Best Original Song: In the usual Globe universe, pop star Justin Timberlake would have easily won for his “Trolls” song. But “City of Stars” from “La La Land” took the win, with hot young Broadway lyricists Benj Pasek and Justin Paul joining Hurwitz. The Oscar win will depend on whether “La La Land” gets two nominations for “Audition” as well as “City of Stars.” In that case, they could split the vote and send the win to Lin-Manuel Miranda’s “How Far I’ll Go” from “Moana.”
The expected winners:
Best Film, Drama, went to Barry Jenkins’ coming-of-age triptych “Moonlight,” in a close race with “Manchester By the Sea,” even though expected Supporting Actor winner Mahershala Ali lost to Aaron Taylor-Johnson for his intense serial killer in “Nocturnal Animals,” one of the big upsets of the night.
Although Kenneth Lonergan did not win Best Director or Screenplay, his “Manchester By the Sea’ star Casey Affleck did win Best Drama Actor: the awards continue to roll in for his performance as a tortured Boston janitor, who carries a deep wound that will never be healed. He is the frontrunner for the Oscar; only charismatic Denzel Washington, who goes big with ex-baseball player garbageman Troy Maxson in August Wilson’s “Fences,” has a shot at catching up with him, as “Fences” rides a box office surge.
Best Supporting Actress went inevitably to “Fences” Tony-winner Viola Davis, who straddles theater, film, and television. Before she switched categories, Michelle Williams was leading the pack, but now feels a distant second, partly because Davis, a six-time Globe nominee, has such a showy dramatic role. In her graceful acceptance speech, Davis cited her father who was born in 1936 and didn’t learn to read until he was 15 and had a story that deserved to be told, she said. “And August Wilson told it.”
Best Animated Film went to Disney frontrunner “Zootopia.” Its strong diversity narrative, which only became more resonant over the five years it took to reach the audiences who embraced the film worldwide, will also play well with Oscar voters.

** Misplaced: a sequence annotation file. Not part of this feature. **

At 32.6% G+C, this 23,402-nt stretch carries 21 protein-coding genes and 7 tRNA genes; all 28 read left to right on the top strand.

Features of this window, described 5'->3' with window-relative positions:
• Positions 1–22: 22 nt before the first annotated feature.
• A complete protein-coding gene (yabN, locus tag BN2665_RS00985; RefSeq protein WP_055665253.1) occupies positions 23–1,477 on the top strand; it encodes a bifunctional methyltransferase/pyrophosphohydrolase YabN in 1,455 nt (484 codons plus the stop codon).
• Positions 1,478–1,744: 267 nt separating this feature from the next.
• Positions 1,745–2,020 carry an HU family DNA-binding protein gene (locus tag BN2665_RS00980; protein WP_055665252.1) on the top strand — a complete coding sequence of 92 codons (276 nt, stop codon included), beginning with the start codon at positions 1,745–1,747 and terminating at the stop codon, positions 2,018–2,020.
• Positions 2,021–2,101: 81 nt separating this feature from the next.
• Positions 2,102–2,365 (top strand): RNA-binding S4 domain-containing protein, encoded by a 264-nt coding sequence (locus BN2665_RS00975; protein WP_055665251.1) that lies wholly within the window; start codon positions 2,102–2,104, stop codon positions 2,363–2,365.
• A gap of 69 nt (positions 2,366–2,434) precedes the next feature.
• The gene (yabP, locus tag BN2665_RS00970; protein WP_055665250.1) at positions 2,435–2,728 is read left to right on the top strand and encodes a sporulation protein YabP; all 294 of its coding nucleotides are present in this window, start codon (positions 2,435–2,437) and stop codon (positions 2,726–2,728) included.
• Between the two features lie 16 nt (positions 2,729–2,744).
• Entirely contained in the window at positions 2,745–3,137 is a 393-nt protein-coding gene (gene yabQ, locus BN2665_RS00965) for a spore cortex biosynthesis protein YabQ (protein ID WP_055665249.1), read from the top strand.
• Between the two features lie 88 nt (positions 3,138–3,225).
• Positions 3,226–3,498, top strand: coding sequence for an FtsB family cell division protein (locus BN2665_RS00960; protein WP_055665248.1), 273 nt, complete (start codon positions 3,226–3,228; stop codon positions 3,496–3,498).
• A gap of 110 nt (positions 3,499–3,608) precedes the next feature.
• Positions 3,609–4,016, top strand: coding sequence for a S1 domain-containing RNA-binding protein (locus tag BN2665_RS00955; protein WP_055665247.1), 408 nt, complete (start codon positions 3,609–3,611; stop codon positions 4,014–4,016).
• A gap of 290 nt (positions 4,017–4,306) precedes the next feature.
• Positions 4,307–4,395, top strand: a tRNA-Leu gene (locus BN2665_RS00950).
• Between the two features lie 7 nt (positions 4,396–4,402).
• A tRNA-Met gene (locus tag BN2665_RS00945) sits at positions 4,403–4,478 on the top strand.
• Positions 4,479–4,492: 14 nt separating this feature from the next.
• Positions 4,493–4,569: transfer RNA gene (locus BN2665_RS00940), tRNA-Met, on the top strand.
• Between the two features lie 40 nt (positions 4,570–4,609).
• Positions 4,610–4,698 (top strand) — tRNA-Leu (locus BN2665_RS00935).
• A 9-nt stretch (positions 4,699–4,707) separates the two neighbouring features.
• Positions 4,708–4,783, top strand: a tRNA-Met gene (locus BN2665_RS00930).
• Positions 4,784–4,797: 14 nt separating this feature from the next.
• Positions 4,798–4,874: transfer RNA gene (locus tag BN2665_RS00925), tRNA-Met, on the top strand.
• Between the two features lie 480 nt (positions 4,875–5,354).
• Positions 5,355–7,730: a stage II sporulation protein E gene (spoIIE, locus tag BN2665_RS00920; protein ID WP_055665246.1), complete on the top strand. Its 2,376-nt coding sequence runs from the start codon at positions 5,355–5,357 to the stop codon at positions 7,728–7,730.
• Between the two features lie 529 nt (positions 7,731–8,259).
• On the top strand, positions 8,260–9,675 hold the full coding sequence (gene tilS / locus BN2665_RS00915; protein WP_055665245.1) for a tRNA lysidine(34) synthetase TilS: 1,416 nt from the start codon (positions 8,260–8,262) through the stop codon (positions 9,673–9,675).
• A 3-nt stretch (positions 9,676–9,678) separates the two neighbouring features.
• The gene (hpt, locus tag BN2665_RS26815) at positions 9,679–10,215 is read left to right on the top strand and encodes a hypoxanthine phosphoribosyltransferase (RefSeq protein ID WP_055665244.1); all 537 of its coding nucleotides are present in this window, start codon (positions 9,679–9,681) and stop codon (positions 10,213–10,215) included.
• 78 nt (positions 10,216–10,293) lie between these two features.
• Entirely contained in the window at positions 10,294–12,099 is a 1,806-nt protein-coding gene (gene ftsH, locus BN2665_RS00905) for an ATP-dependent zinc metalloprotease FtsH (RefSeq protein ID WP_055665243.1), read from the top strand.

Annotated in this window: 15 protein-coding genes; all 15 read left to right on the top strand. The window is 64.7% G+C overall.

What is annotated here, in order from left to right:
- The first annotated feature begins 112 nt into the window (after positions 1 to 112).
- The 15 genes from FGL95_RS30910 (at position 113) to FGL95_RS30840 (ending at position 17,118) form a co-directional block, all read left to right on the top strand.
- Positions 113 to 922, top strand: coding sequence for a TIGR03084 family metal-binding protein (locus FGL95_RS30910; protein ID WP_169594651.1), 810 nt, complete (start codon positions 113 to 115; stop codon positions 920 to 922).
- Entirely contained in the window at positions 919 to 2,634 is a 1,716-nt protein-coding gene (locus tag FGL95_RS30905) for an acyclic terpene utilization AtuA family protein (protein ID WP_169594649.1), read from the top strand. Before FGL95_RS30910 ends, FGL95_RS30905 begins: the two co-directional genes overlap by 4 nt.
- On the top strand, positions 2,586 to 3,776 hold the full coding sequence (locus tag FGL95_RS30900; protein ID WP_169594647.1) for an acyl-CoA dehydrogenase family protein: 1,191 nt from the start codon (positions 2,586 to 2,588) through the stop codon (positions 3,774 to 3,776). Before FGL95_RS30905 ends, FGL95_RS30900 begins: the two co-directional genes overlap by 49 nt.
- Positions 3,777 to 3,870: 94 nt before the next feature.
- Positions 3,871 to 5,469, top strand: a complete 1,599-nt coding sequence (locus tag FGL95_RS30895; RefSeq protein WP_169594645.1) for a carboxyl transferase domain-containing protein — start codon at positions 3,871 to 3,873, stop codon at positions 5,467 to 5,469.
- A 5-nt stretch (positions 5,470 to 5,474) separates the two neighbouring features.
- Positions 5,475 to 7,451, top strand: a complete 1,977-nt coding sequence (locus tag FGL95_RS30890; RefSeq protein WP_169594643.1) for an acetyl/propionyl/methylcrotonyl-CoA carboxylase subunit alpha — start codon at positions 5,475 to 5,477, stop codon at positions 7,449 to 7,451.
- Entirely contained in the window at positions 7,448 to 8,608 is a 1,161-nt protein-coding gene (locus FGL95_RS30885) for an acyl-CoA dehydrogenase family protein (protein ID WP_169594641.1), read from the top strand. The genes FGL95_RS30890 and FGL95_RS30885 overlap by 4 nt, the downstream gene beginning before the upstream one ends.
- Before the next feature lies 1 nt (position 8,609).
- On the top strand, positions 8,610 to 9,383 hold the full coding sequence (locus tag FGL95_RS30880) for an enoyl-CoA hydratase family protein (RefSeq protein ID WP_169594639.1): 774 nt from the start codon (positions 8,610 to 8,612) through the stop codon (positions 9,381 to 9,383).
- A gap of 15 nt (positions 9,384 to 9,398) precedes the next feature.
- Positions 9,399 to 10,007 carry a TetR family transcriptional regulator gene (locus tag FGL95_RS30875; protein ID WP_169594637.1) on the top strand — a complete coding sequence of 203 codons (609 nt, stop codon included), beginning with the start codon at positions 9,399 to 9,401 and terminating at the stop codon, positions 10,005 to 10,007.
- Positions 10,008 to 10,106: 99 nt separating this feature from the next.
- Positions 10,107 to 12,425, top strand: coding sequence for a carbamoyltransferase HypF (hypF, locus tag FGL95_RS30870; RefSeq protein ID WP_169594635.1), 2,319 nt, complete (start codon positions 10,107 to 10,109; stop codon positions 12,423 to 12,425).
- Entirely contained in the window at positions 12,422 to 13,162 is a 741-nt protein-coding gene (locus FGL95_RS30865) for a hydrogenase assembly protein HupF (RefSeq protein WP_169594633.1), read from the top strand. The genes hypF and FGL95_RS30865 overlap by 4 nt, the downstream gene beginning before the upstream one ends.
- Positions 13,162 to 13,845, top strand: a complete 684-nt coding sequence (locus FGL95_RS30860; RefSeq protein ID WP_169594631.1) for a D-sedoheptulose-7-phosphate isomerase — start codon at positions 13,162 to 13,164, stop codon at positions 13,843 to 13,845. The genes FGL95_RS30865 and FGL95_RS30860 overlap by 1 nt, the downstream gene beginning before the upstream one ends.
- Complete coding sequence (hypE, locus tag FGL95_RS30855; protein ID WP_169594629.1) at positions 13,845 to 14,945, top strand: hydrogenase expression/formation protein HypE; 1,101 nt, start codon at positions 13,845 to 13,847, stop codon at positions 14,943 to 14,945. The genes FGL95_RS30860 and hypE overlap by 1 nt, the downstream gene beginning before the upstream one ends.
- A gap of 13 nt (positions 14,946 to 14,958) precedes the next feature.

Best Drama Actress, revealing the wide open Oscar field, went to French actress Isabelle Huppert for “Elle.” While Natalie Portman won Dramatic Actress at the Critics Choice Awards against her rival Emma Stone for her portrayal of grieving Jacqueline Kennedy, Portman did not take the Globe — even without Stone competing against her. The foreign correspondents went with one of their own, who is long overdue.
Best Foreign Language Film also went to Dutch director Paul Verhoeven’s “Elle,” over “Toni Erdmann,” Maren Ade’s three-hour father-daughter comedy. Verhoeven took the opportunity to praise Huppert, who “did not invite you to sympathize with the character,” he said, “so I thank the HFPA for being so open-minded.” And he thanked Huppert for “your talent, audacity and authenticity.”
“Elle” isn’t shortlisted for the Oscar, but these wins helps Huppert’s bid for a Best Actress nomination.
Best Supporting Actor was expected to go to “Moonlight” star Mahershala Ali. Partly because this was a breakout year for the star of Netflix series “House of Cards” and “Luke Cage” as well as Fox’s “Hidden Figures,” there was a sense of inevitability about winning awards for this moving pivotal role in “Moonlight,” as the drug dealer who nurtures a bullied young boy. Jeff Bridges for “Hell or High Water” would not have been a huge surprise.
But did anyone predict Aaron Taylor-Johnson, who chews up the scenery as the bad guy in Tom Ford’s “Nocturnal Animals”? This is an example of how much the HFPA can diverge from other groups. Oscar voters are still catching up with their screeners, so more may check out the movie. But I will be surprised if Taylor-Johnson lands an Oscar nomination. SAG nominees who don’t get Globe nominations are more likely to get an Oscar nod than vice versa.
Afterward, winners and losers alike repaired to a swirl of parties at the Beverly Hilton Hotel, from Weinstein Co./Netflix and Fox, which threw viewing parties, to HBO, NBC/Universal/Focus, and Amazon, which boasted rocking performances from Questlove.